class Cell {
	Atom Head;
	Cell tail;

Method ()
	if (object is Cell){
	} if (object is Atom){

So what they need in this particular case is a fast implementation of the `is' operator (the `isinst' instruction). For this, we did a proposal

Posted on 22 Jul 2003


by Miguel de Icaza

Posted on 13 Jul 2003

by Miguel de Icaza

Lots of Mono improvements recently; We released version 0.25 recently, which included plenty of the updates to the runtime and class libraries that were required by our partnership with Source Gear to run their vault software on Linux.

Still doing plenty of traveling, after the awesome GUADEC conference in Dublin, I visited Madrid fora couple of days, and then came to Mexico to do some paperwork. Will be flying to Oregon to the O'Reilly conference on July 8th

Will be on Mexico this weekend, and I get to vote (por the PRD of course)

Posted on 02 Jul 2003

by Miguel de Icaza

Miggy went to Brazil, met girl, fell in love, got engaged.

Pictures are here, here, here and here.

Posted on 12 Jun 2003

by Miguel de Icaza

Data Loss

My T30 hard drive died today with all of my information. If you know of a good data recovery service that deals with Linux file systems, please let me know (

Now I have an excuse for not replying to pending mail.

Update: I did recover all my data from a company that does disk drive recovery. I was fortunate enough that only the beginning of the hard drive got scratched, and my Linux data partition was not there. Now a long and painful process of pulling the data back begins.

Posted on 25 Apr 2003

by Miguel de Icaza

Generators Zen

I got most of the iterators support on the Mono C# compiler working now, hopefully these will be checked in CVS as soon as I polish a few things. You can read a small tutorial about them here.

I think that this has more potential than advertised.

Basically, the iterators support in C# simplifies the implementation of methods that return IEnumerable and IEnumerator classes. Typically an implementor would have to create a helper class that would track the state of the enumerable class, and implement a number of methods: MoveNext, Reset, and GetCurrent. Implementing this state machine is not only boring, but also error prone.

Implementing these patterns are so boring, that the average developer fights the system, and designs clever workarounds: From passing a delegate (a method pointer) to be called back, and have the enumerator work linearly; to construct an array with all the results, and returning this; or the worst, exposing the internals of their object. These solutions might work, but they are not available to the platform developers, as they have to provide the right framework for developers; This also means that average developers wont have their code integrate nicely with the underlying platform and interoperate nicely with others.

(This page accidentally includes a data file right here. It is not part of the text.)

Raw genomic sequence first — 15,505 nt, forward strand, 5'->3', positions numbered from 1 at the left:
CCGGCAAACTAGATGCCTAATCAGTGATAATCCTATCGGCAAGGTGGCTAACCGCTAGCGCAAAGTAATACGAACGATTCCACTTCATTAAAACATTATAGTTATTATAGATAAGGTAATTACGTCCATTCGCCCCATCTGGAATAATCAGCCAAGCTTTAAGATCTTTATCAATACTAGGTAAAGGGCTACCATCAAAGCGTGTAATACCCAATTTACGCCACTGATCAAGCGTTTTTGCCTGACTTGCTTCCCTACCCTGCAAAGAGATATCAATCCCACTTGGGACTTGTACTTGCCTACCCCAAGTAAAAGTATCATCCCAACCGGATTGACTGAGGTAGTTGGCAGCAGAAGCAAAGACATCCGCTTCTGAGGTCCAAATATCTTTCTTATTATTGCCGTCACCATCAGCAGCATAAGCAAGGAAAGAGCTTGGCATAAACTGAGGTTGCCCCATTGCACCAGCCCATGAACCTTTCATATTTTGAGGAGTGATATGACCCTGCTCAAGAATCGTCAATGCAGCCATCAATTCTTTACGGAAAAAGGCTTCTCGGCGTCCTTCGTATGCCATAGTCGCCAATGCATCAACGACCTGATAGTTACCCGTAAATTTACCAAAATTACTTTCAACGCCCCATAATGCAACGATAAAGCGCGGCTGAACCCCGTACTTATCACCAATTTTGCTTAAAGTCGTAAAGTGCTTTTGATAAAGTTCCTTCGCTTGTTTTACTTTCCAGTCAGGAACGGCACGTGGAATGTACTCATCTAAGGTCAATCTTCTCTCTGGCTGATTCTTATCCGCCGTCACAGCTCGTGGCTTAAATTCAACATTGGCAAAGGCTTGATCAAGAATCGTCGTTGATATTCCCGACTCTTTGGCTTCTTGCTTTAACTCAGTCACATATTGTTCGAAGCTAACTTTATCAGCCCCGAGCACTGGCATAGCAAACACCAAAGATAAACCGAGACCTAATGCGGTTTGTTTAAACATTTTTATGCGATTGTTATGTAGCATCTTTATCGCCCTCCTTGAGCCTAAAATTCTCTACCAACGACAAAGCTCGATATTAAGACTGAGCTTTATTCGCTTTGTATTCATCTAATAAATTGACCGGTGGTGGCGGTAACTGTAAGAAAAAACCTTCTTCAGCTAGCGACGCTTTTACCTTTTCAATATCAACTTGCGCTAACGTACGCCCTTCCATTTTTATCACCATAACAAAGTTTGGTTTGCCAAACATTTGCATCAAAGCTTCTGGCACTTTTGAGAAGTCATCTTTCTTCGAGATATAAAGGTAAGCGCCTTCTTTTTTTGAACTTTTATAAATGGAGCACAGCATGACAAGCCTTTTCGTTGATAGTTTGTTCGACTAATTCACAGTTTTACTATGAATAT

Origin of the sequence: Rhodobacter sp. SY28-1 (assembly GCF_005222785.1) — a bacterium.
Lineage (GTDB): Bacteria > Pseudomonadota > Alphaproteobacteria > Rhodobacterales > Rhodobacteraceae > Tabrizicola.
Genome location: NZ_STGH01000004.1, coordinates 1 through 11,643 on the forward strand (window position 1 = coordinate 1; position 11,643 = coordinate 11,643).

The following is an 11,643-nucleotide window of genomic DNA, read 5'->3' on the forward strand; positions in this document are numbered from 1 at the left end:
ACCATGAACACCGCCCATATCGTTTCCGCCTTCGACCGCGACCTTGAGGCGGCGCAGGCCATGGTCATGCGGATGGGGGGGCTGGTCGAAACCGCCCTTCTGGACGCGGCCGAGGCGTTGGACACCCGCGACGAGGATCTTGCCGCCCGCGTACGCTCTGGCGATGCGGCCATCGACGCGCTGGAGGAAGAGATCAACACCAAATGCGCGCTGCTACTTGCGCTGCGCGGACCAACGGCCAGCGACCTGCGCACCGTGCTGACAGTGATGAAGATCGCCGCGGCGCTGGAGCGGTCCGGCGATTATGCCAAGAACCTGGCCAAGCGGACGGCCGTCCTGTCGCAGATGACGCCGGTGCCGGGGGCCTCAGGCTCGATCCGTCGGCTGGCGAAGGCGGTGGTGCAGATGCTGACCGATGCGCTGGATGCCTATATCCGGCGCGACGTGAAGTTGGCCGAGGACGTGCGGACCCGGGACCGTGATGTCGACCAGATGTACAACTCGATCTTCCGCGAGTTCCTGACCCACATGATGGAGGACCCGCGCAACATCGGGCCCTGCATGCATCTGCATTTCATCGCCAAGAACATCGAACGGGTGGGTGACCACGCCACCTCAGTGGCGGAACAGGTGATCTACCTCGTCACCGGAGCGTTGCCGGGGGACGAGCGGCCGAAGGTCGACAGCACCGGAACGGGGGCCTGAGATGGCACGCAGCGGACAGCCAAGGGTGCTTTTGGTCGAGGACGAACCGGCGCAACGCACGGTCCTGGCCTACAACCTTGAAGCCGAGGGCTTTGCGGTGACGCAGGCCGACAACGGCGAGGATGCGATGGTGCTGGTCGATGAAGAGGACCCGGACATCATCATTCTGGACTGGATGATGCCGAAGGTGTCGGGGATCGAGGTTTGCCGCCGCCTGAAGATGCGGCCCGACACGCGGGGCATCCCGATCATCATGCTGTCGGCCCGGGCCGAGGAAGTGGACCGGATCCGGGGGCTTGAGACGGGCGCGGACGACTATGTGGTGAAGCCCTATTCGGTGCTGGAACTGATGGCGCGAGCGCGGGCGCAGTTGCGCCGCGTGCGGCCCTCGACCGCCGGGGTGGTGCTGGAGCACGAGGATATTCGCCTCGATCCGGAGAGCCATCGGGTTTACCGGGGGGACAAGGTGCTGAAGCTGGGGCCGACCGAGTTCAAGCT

The C# iterator support works around the problem. Now it is trivial to implement these enumeration interfaces. There is no excuse to not use the system pattern, as it is so simple to use. Lame sample follows:

	IEnumerable CountToThree ()
		print ("About to say one");
		yield 1;
		print ("About to say two");
		yield 2;
		print ("About to say three");
		yield 3;

When invoked, say from the foreach construct:

	foreach (int value in CountToThree){
		print (value);

The message "About to say one" would be printed, then, the routine would return, and the value would be printed by the print in the foreach main loop. Then, when the next value is about to be retrieved, the execution will be resumed where it left, and the string "About to say two" would be printed, and the value 2 returned.

Notice something: the values are not pre-computed ahead of time and returned: they are returned as they are consumed. This is implemented by a clever state machine and an internal class generated by the C# compiler.

Now, today as I explained my excitement to Ettore on the yield keyword, I realized that it could have more uses outside the scope of implementing enumerator interfaces. Part of the beauty of the yield is that from the developer perspective, it suspends the execution of the method at that point, only to be resumed later on.